BASF said it will "discontinue the pursuit of regulatory approvals for the Fortuna, Amadea, and Modena potato projects in Europe because continued investment cannot be justified due to uncertainty in the regulatory environment and threats [over the destruction of crops]."
Environmental activists have destroyed genetically modified crops on fields in Europe for fears they might harm health and erode biological diversity.
BASF also said it will continue its crop biotechnology business in the U.S. and has added corn as a target crop under its fungal resistance research.
But the company has stopped its research and development activities into nutritionally enhanced corn in the U.S. "as part of a continuous review of the project portfolio."
The discontinuation will result in the closure of several BASF field sites in the U.S. with around 40 positions being eliminated, the company added.
A $93 million settlement was reached last February with residents who said Monsanto polluted their community by burning waste from production of the defoliant Agent Orange.
St. Louis-based Monsanto had agreed to pay up to $84 million for medical monitoring and $9 million to clean up 4,500 homes. Monsanto also agreed to pay legal fees.
The Monsanto plant in Nitro produced herbicides, rubber products and other chemicals. The plant’s production of the defoliant Agent Orange created dioxin as a toxic chemical byproduct.
Dioxin has been linked to cancer, birth defects, learning disabilities, endometriosis, infertility and suppressed immune functions. It builds up in tissue over time, so even small exposures can accumulate to dangerous levels.
Multiple myeloma, the second most common blood cancer in the United States, is an incurable malignancy involving the white blood cells that normally produce antibodies. As the disease progresses, the multiple myeloma cells accumulate in the bone marrow, causing painful bone lesions and preventing normal blood cell production.
"Our hope is that the fluorescent assay we have developed will help physicians monitor the newest treatment option for multiple myeloma patients and determine how well it is working," said Hawley.
Hawley and his team of researchers reported a test that could be used to detect the multiple myeloma cells that survive chemotherapy and are responsible for disease relapse (referred to as tumor-propagating cells).
BURLINGTON, VT. — As the campaign to label food products made with GMO ingredients moves across the states, including Vermont, Ben & Jerry's is proud to stand with the growing consumer movement for transparency and the right to know what’s in our food supply by supporting mandatory GMO labeling legislation.
Ben & Jerry's has a long history of supporting transparency and a consumer's right to know. The ice cream maker led the fight that began in 1993 for the right to label its products rBGH free*, and the company has stood firmly in opposition to cloned and GMO animals, including cows and salmon.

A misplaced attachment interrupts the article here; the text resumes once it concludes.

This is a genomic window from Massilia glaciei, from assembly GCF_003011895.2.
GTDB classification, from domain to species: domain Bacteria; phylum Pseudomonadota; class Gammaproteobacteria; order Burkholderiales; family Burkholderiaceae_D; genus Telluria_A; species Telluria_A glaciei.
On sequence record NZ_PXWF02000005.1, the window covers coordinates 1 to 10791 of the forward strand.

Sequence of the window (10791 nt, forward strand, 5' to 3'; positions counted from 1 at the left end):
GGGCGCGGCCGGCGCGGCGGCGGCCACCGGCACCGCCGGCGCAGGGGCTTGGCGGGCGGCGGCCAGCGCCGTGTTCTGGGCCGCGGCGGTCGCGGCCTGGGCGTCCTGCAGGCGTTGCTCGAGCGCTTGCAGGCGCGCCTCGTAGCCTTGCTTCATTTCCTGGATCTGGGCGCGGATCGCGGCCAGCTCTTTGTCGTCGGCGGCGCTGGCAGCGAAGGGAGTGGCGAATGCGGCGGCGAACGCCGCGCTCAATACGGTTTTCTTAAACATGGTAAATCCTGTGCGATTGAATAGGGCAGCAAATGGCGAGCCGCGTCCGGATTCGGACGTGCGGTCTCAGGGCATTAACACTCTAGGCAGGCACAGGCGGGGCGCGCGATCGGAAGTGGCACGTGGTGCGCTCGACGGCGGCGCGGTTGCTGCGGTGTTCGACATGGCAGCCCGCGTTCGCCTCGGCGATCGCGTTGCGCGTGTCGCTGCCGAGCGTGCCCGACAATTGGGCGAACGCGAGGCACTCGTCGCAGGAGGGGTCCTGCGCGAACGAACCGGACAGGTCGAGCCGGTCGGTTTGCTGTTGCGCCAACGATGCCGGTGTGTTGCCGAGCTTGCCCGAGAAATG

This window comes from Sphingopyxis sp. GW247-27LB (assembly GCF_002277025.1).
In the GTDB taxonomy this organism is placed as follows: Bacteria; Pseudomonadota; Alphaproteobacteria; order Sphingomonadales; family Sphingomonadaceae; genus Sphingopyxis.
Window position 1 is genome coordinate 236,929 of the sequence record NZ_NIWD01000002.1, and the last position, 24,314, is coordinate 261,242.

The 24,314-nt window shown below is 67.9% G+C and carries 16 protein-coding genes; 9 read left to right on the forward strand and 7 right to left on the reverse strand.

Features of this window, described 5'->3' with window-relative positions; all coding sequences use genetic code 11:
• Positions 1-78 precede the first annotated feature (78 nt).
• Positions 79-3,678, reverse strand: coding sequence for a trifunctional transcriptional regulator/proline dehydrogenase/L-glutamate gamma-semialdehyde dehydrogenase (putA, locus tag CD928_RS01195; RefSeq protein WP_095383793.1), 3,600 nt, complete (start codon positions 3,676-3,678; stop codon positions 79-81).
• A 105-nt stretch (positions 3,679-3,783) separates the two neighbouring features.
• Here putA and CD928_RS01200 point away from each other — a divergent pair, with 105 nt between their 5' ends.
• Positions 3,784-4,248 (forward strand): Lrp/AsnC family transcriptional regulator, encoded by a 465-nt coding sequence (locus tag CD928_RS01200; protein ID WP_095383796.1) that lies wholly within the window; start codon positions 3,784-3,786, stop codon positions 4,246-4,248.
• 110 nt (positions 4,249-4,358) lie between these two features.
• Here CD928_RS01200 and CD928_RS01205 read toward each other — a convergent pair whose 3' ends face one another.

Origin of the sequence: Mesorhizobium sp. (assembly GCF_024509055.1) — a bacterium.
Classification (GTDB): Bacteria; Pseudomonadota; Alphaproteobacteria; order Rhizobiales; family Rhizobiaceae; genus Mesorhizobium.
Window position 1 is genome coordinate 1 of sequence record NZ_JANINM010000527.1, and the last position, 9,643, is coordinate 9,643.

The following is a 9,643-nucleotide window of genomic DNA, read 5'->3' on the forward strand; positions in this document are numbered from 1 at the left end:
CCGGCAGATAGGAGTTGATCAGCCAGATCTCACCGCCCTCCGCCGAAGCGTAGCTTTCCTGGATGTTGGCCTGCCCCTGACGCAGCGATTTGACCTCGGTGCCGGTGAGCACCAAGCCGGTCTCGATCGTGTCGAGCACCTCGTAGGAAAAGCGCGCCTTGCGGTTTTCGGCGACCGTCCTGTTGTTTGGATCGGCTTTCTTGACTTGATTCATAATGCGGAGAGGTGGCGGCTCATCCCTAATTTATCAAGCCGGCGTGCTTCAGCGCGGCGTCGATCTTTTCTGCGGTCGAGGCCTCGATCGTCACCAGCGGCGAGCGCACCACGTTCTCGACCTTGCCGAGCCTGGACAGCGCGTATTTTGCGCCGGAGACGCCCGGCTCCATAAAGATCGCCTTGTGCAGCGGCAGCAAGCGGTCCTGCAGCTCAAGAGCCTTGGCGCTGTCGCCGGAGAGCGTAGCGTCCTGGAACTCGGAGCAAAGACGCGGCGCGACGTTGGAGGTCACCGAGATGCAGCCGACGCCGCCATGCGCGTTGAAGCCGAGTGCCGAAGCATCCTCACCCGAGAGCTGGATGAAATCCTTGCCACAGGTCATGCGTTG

“While a single, unified national standard would be preferred over a state by state approach, we believe success at the state level will ultimately lead to a national standard,” said Rob Michalak, the company’s Global Social Mission Director.
For products sold in all markets outside of North America, Ben & Jerry’s ingredients are sourced non-GMO. Currently in North America, 80% of ingredients by volume are sourced non-GMO. The company acknowledges that it still has some difficult work to do, but it plans to complete the transition by the end of 2013.
“All of us at Ben & Jerry's are proud to stand with the growing movement of citizens, farmers, suppliers, companies, and others, in demanding the right to know what's in the food we eat,” added Michalak.
Robin Roberts returned to the NYC set of "Good Morning America" this morning -- the first time since undergoing a bone marrow transplant surgery -- for a private "GMA" test run to see if she's physically ready to come back to the show.
Just last week, Roberts explained that she would be doing a series of doctor-approved "dry runs" before officially re-joining the show.
"My doctors want me to see how many people I actually come in contact with," Roberts said ... "How my body reacts to the stimulation, that's code word for stress, of being in the studio environment."
She added, "My skin is very sensitive and so we have to see how it reacts to the studio lights. My vision is still a little blurry from the treatment. All of this is getting better day by day so that is the next step."
Last year, 51-year-old Roberts was diagnosed with MDS -- or myelodysplastic syndrome -- a disease of the blood and bone marrow that was once known as preleukemia.
Roberts vowed to return to the show ... and it looks like she's going to keep her promise.
"Opponents have bombarded Dow and U.S. regulators with an array of concerns about Enlist, which is intended to replace Monsanto Co.'s successful Roundup Ready system. Genetically altered Roundup Ready corn and soybeans now dominate the U.S. corn and soybean market."
A controversial new biotech corn developed by Dow AgroSciences, a unit of Dow Chemical,, will be delayed at least another year as the company awaits regulatory approval amid opposition from farmers, consumers and public health officials.
Coeur d’Alene Press - Sunday, January 20, 2013 12:00 am
| Updated: 1:08 am, Sun Jan 20, 2013
One man's war on the ravages of Agent Orange claimed a small but
important victory recently during a trip to Washington, D.C.
Dick Phenneger is a local veteran, pilot and businessman who has
been working feverishly to raise awareness and, ultimately, responsibility for